Following periods of strife, contention and numerous deciding battles, three warring states emerged and solidified their own kingdoms: The Kingdom of Wei in the north ruled by the callous and malicious Cao Cao (Damian Lau), The Kingdom of Wu in the East, ruled by the warlord Sun Quan, and the weakest of the three, the Western Kingdom of Shu, ruled by the benevolent warlord Liu Bei (Hua Yueh). Liu Bei was the rightful heir of the “Han” empire as he was the imperial uncle. Cao Cao had surreptiously taken control of the imperial court and its emperor during this time.
The film itself deals directly with a hero of the Three Kingdoms period named, Zhao Zilong (Andy Lau), who rises up from commoner to foot soldier to become a feared and cunning warlord in his own right earning the rank one of the “Five Tiger Generals” of Shu Kingdom. Luo Ping-an of Changshan (Sammo Hung) who hailed from the same area as Zilong takes Zilong under his wing in the military service and becomes a brother to him.
Already having years of service in the army, Ping-an during a planned attack on Cao’s encampment earns the honor of protecting Liu’s family (with the modest help of Zhao). This undeserved honor and skill reveals the truth when Ping-an loses the royal family and receives the brunt of anger from the Liu’s brother Zhang Fei (Chen Zhi Hui). Zilong steps in to prevent impending of his friend and the two battle it out. Thwarted by Liu himself in mid battle, Zilong offers to rescue the royal family himself and charges forth without any regard to death.
Zilong eventually finds saves the young lord from an onslaught of Cao’s troops. Gaining massive praise and rising rocketing up the ranks, Ping-an becomes secretly jealous and harbors a deep seeded resentment for his old comrade. As Liu’s chief strategist Zhuge Liang (Quanxin Pu) had assisted his lord, so has he continued to serve his son, and has plotted a major campaign to overthrow the Cao’s Northern Kingdom. The kingdom is now ruled by his granddaughter, the equally skillful and callous Cao Ying (Maggie Q). A battle of wits, strategy and martial skill ensues where the showdown between Cao Ying and Zilong erupts center stage and an unsuspecting betrayal of trust by Ping-an strikes Zhao at his very core.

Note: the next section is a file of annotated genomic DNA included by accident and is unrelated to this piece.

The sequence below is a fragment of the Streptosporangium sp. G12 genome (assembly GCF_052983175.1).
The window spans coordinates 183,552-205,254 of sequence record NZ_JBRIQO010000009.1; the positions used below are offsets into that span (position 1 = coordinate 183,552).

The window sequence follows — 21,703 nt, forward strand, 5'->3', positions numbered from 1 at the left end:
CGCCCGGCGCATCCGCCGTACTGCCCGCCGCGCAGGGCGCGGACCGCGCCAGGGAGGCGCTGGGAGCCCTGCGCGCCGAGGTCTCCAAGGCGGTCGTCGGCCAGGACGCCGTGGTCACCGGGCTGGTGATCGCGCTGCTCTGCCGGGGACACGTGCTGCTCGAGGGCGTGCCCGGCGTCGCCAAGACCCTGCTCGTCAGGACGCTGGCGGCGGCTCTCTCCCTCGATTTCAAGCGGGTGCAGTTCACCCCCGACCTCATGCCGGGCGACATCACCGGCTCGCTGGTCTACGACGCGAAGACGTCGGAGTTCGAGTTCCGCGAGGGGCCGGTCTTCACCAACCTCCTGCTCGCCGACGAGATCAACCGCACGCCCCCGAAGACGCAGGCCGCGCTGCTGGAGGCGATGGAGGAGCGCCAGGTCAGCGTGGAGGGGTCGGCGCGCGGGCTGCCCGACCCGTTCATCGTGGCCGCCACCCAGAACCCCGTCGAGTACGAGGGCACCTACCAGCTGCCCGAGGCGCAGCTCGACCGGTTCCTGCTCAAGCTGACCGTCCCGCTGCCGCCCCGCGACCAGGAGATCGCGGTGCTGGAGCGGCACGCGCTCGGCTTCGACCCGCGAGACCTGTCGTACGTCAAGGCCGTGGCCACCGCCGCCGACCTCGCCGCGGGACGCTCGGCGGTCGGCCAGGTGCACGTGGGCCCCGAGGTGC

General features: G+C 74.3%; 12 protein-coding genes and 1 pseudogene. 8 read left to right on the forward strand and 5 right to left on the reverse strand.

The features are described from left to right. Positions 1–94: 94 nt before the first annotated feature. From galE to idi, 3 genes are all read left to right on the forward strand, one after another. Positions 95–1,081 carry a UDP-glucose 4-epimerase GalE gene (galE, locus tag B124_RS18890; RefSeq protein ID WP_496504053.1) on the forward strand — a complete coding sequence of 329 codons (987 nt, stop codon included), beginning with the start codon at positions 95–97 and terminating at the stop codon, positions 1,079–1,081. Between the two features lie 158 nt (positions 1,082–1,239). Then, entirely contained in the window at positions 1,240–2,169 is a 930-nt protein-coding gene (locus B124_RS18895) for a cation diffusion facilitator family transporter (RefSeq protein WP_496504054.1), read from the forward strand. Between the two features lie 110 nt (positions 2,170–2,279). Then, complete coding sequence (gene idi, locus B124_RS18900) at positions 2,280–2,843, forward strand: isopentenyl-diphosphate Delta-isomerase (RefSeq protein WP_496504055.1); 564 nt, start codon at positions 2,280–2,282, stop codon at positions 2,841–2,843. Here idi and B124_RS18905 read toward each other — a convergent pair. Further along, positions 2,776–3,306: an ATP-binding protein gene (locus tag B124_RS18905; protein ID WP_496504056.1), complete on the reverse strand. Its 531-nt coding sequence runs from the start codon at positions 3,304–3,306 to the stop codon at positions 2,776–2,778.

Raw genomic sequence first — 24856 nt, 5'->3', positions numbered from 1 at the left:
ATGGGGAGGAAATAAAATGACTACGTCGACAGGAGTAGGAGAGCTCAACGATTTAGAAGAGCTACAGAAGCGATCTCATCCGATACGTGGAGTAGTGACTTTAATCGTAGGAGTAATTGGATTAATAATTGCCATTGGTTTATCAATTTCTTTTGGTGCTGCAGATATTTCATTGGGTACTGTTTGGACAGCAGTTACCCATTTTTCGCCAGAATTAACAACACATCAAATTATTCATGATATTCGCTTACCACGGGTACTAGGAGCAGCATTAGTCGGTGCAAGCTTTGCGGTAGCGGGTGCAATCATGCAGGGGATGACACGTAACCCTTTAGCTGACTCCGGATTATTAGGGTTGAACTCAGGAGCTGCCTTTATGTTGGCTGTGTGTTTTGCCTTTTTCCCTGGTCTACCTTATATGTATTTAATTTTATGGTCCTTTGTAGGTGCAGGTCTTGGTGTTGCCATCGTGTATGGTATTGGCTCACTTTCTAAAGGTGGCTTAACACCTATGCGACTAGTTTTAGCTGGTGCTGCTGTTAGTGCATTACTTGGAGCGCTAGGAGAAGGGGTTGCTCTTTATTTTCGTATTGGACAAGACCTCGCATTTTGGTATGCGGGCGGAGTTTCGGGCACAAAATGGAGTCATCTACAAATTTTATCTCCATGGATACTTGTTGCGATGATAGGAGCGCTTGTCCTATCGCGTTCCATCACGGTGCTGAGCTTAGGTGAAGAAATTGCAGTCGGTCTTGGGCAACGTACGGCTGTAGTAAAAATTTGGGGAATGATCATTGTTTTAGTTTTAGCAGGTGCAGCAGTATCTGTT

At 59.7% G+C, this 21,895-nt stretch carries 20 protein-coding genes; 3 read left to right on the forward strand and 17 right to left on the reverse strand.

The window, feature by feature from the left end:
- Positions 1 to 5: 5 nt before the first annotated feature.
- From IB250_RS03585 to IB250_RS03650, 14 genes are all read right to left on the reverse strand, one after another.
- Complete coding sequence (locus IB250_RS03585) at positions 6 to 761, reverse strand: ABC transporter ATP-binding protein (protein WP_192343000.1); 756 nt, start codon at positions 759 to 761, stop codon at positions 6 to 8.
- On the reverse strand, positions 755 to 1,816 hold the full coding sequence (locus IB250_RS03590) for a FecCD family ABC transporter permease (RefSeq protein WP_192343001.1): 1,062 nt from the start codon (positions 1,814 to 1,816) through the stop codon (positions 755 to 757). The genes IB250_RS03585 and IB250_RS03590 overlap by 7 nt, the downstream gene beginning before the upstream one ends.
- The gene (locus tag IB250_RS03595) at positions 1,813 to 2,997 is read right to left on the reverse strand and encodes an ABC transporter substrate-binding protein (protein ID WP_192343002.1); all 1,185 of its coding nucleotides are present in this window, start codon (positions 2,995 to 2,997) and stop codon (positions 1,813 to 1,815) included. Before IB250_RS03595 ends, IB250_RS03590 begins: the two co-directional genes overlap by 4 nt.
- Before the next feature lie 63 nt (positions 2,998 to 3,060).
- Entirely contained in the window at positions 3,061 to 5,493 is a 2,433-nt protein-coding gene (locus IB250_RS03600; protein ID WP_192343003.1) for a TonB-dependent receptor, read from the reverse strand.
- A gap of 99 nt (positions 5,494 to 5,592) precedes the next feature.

The film moves at a very quick pace with flashy stylistic cinematography worthy of the subject matter. Action direction was fast and furious with some audience members remarking that it was too fast to catch a glimpse of who was fighting whom. The friendship between Ping-an and Zilong seemed to be rushed, sworn to be brothers and sharing bread for the cause doesn’t seem to be enough to foster a deep affection for the characters’ sworn brotherhood. Nevertheless, there were funny moments, some intentional others not. For example, when Zilong rescues the young lord from a multitude of Wei troops, the only escape route seemed to be by leaping over a chasm with his trusty steed.
What appeared to be a short distance to leap was revealed to be rather expansive in the end…hence excessive laughter at the screening. Sammo Hung as Ping-an was someone you did feel sorry for in the end, Zhao Zilong was a formidable adversary and a just person to contrast Maggie Q’s devious Cao Ying, who had a fair amount of learning of the Mandarin language, playing the stringed instrument, pipa, and learning battlefield martial arts to assume the role. If you seek “Ran” like battlefield action scenes, this film is for you. If you want deeply emotional characters you feel for, then it’s not. Keep watch on the next version of the famed classic by John Woo, entitled, “Red Cliffs”.
Weak: 1 Star Average: 2 Stars Good: 3 Stars Very Good: 4 Stars Excellent: 5 Stars